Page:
It is this attitude of bravado and ignorance that is behind many swimming tragedies, and it is hard to legislate against foolishness. Sadly, it is also these attitudes that place the safety of lifeguards and other members of the emergency services at risk. Despite the best efforts of the islands’ government, the municipalities and the emergency services, swimming tragedies continue to occur far too frequently.

I have attached a short and very helpful video from the RNLI, which explains more about 'cold water shock' and gives advice about how to respond in a drowning situation. You can view the video from this link:

If you enjoyed this article, take a look at Barrie’s websites: and or read his latest book, ‘Footprints in the Sand’ (ISBN: 9780995602717). Available in paperback, as well as Kindle editions.

© Barrie Mahoney

​More Trickery by the Insurance Company

More Trickery by the Insurance Company

Several weeks ago, I wrote an article about some of the insurance companies in Spain pressuring, and using what many would see as underhand methods, to coerce expats into renewing their buildings insurance policies, even though they have been cancelled. I have been surprised by the number of emails that I have received about this issue. A far larger group of expats have felt intimidated by insurance companies, both in Spain as well as other European countries, than I initially imagined.

In some cases, policyholders failed to understand, through both language and cultural factors, that most Spanish insurance companies require at least one month’s notice of intention to terminate an insurance policy. Despite doing this, I have heard from many expats who have written to cancel, telephoned, emailed and sent faxes, only to find that their bank account has been debited for the amount of the renewal premium, and that their instructions to cancel the policy have been ignored.

Peter in the Costa Blanca emailed me to say that as well as writing and faxing his insurance company one month before the policy was due to expire, the insurance company took the money from his bank account. Peter contacted the bank and received a refund, but the insurance company is still pestering him for a full one year of premiums, which he continues to refuse to pay. Peter makes the comment that “I’m sure it is only expats who are targeted in this way. From what I hear from Spanish friends, they would simply ignore it.”

It is not always this easy though, as Sarah and George from Tenerife will testify. This elderly couple have been plagued with endless telephone calls each morning and most evenings for the last two months. The calls are in “machine gun Spanish”, and the couple find it difficult to understand what is being said, other than the demand that they pay 420 euros for a policy that they no longer want. The couple are becoming so anxious about the calls that they are about to change their telephone number.

Another expat, Crystal, from Murcia, told me about her insurance company who demanded her bank details, despite preferring to pay cash at the local office. As well as later taking money from her bank account without prior notification, the company refused to cancel the policy even though Crystal had taken out a new policy with another company. The company’s response was that in the case of a claim, Crystal could choose which company to claim from! Crystal was the only expat that I have heard from who took the time and trouble to contact the Insurance Ombudsman who is supposed to help to resolve disputes between insurance companies and clients. Sadly, the Ombudsman didn't reply to Crystal’s complaint.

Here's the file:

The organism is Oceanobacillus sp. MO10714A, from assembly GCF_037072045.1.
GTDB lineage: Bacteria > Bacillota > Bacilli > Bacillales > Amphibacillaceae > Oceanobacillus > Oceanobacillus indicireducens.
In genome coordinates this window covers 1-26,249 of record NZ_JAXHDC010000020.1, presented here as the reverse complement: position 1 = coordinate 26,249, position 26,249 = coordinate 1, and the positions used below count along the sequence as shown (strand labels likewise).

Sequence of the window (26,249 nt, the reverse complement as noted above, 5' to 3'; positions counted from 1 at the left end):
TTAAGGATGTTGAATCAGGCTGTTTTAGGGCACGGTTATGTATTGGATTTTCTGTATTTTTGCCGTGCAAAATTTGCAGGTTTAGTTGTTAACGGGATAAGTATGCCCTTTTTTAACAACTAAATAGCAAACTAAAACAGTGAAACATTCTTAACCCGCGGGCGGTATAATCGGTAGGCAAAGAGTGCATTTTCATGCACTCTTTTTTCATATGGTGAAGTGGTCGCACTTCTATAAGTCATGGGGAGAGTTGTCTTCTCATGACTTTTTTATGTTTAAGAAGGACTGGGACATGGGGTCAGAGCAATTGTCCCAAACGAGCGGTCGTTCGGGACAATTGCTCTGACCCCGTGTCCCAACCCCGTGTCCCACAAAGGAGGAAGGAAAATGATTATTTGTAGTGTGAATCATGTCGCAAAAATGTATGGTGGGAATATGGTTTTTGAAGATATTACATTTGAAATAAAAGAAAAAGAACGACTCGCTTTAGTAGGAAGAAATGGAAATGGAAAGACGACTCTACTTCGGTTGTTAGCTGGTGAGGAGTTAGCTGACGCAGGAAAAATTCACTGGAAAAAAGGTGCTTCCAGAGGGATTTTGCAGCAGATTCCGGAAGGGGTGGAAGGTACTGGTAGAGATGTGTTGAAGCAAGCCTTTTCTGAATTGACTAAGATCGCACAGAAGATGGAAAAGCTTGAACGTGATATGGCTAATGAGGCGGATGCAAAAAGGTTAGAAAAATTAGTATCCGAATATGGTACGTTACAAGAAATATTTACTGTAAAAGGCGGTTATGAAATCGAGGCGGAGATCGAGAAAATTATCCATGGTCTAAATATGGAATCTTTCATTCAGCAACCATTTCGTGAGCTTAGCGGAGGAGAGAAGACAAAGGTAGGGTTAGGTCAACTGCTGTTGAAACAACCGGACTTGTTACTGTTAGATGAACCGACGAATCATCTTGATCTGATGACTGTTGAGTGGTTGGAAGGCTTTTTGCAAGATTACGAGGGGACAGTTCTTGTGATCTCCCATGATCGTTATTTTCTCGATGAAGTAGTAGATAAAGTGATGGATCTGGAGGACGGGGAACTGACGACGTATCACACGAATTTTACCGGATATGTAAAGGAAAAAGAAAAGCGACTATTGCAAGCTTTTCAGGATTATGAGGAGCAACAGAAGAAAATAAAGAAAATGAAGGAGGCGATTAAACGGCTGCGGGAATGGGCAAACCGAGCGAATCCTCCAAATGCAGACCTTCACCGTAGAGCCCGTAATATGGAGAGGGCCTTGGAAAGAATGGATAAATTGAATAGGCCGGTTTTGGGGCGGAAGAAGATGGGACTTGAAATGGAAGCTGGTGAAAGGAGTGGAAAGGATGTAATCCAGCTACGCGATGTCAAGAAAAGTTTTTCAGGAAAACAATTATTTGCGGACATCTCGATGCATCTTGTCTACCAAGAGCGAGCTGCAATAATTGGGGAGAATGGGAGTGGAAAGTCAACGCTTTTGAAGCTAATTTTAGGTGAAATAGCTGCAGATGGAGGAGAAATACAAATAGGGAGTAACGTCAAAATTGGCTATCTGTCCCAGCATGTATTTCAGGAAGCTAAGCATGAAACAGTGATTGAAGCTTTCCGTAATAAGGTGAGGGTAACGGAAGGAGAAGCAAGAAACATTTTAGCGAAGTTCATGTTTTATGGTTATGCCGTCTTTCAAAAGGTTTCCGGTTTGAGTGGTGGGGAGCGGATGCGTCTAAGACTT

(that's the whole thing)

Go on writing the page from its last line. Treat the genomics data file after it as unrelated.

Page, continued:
I was even more concerned to receive an email from Godfrey, another reader in the Costa Blanca, who told me that he was so afraid of the letters that he had received, he paid the company even though he didn't need the policy. “I have always tried to do the right thing in Spain. I do my best to obey the law and to fit in. I was worried that they might take me to court and, because of Brexit, I would lose my right to live in Spain”.

In the original article, I had intended to include a list of ‘Saints and Sinners’ on the ‘Expat Survival’ website, based on recommendations and complaints from expats. I had not realised that some of the companies that I thought would be on the ‘Saints’ list have actually treated expats very badly. Indeed, it seems that most Spanish insurance companies are behaving badly, and in these circumstances, it is very hard to produce a ‘Saints’ list with any confidence.

As the previous article explains, situations where companies remove money from your bank account are easy to rectify. Simply go to your bank and ask them to revoke the transaction. You have 45 days to do this and it is a simple procedure. The issue is more complicated when the insurance company claims not to have received your instructions to cancel. Although it is a question of their word against yours, lack of evidence in the form of a receipt from the post office, confirmation of fax etc. makes it highly likely that the insurance company will continue to harass their client through letters and phone calls until the unfortunate expat pays up. Many expats simply pay up because of fear. In most cases, my best advice is to ignore the phone calls and letters, and it will eventually go away.

If you enjoyed this article, take a look at Barrie’s websites: and or read his latest book, ‘Footprints in the Sand’ (ISBN: 9780995602717). Available in paperback, as well as Kindle editions.

© Barrie Mahoney